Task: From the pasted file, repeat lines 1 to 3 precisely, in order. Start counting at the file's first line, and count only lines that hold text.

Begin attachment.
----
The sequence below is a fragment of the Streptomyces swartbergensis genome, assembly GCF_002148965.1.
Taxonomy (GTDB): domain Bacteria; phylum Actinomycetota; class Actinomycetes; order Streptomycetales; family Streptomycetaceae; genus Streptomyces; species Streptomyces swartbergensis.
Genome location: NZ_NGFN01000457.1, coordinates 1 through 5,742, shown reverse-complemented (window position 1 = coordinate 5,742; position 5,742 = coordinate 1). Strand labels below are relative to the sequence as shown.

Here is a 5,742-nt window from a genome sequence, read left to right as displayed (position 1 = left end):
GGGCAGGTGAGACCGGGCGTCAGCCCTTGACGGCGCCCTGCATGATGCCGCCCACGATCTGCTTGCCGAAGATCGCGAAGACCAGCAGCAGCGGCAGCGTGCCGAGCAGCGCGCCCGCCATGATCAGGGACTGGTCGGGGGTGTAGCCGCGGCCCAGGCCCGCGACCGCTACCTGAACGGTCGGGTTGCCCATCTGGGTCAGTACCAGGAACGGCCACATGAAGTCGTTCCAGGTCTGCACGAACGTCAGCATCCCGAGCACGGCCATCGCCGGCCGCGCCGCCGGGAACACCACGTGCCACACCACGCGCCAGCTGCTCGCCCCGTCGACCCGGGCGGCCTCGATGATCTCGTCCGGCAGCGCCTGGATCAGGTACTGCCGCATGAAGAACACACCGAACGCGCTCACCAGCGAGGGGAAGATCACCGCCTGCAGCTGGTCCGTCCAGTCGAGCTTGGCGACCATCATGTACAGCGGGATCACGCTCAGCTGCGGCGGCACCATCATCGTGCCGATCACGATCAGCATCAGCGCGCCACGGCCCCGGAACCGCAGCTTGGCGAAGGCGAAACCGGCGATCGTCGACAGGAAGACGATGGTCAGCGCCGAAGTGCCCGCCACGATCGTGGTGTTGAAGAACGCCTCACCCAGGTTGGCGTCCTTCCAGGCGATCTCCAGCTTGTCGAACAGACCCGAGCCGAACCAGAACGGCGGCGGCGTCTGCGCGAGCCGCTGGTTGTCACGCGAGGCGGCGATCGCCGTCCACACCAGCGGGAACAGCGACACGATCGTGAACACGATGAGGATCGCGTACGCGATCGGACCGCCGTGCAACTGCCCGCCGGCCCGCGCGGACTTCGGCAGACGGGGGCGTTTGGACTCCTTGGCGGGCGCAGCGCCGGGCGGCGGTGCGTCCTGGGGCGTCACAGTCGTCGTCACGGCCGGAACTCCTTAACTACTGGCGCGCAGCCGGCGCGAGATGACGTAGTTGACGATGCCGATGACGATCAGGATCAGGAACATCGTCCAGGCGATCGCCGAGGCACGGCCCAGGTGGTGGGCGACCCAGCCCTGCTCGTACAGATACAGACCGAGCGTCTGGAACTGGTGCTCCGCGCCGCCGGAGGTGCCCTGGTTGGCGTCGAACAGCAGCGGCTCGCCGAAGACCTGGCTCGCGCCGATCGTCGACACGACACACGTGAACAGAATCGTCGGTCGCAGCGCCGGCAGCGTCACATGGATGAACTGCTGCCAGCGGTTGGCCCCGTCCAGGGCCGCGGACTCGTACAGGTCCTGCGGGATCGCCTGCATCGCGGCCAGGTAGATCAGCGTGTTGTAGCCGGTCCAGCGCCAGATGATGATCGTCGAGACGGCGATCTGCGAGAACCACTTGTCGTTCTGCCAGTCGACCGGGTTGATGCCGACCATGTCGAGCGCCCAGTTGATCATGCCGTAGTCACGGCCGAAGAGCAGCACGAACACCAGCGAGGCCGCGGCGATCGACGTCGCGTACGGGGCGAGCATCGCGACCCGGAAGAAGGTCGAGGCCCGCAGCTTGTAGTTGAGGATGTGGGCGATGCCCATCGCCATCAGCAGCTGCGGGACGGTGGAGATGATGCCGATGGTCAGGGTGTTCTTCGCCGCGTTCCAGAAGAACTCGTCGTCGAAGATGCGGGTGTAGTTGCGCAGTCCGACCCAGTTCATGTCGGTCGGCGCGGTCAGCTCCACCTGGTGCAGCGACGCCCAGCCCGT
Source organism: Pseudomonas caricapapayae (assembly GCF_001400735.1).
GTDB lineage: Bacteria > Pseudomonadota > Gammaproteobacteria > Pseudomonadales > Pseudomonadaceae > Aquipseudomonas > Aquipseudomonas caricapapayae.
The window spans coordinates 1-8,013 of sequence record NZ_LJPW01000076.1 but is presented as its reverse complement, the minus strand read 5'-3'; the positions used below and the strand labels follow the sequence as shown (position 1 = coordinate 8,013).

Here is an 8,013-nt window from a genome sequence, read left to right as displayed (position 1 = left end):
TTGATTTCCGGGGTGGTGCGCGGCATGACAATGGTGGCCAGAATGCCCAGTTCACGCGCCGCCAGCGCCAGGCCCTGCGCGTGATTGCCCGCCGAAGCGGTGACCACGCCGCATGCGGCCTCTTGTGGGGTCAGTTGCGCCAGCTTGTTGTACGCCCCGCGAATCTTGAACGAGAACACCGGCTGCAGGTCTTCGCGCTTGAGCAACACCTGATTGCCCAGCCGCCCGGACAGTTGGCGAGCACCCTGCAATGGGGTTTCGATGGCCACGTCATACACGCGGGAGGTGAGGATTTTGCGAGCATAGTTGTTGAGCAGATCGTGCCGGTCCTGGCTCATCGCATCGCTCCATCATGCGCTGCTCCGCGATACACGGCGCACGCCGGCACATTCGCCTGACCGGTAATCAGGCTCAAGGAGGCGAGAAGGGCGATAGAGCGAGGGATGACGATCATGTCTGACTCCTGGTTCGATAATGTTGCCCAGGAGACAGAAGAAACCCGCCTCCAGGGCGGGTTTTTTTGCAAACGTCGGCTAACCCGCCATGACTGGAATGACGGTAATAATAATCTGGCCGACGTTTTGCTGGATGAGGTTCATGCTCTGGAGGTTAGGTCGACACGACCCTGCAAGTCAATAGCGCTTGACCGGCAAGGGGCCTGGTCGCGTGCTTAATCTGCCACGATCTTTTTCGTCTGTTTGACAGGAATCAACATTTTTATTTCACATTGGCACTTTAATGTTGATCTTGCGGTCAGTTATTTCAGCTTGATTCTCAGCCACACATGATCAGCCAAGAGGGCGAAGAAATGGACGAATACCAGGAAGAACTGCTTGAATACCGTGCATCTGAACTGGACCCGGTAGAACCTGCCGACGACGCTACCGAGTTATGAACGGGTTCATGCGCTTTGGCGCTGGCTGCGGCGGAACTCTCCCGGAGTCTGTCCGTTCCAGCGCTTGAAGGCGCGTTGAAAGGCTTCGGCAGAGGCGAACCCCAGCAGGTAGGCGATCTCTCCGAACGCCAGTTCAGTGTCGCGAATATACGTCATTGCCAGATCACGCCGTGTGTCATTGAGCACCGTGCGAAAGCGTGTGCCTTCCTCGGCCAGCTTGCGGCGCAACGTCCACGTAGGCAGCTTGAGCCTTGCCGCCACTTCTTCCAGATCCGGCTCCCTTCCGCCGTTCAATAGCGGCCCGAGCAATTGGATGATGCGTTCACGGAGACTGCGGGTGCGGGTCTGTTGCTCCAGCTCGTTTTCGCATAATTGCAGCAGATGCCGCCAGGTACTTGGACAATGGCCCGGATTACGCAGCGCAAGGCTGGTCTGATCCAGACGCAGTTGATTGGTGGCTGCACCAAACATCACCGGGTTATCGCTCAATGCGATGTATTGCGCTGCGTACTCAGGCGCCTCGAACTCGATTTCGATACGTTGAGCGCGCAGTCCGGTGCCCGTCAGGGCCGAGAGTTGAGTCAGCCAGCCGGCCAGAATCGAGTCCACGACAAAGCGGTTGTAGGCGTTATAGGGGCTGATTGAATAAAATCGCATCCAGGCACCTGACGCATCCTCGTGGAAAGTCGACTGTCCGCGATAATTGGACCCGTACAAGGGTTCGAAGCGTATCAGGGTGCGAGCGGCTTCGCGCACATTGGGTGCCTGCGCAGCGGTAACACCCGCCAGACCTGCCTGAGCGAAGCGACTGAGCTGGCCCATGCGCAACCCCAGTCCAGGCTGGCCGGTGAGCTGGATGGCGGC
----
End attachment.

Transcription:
The sequence below is a fragment of the Streptomyces swartbergensis genome, assembly GCF_002148965.1.
Taxonomy (GTDB): domain Bacteria; phylum Actinomycetota; class Actinomycetes; order Streptomycetales; family Streptomycetaceae; genus Streptomyces; species Streptomyces swartbergensis.
Genome location: NZ_NGFN01000457.1, coordinates 1 through 5,742, shown reverse-complemented (window position 1 = coordinate 5,742; position 5,742 = coordinate 1). Strand labels below are relative to the sequence as shown.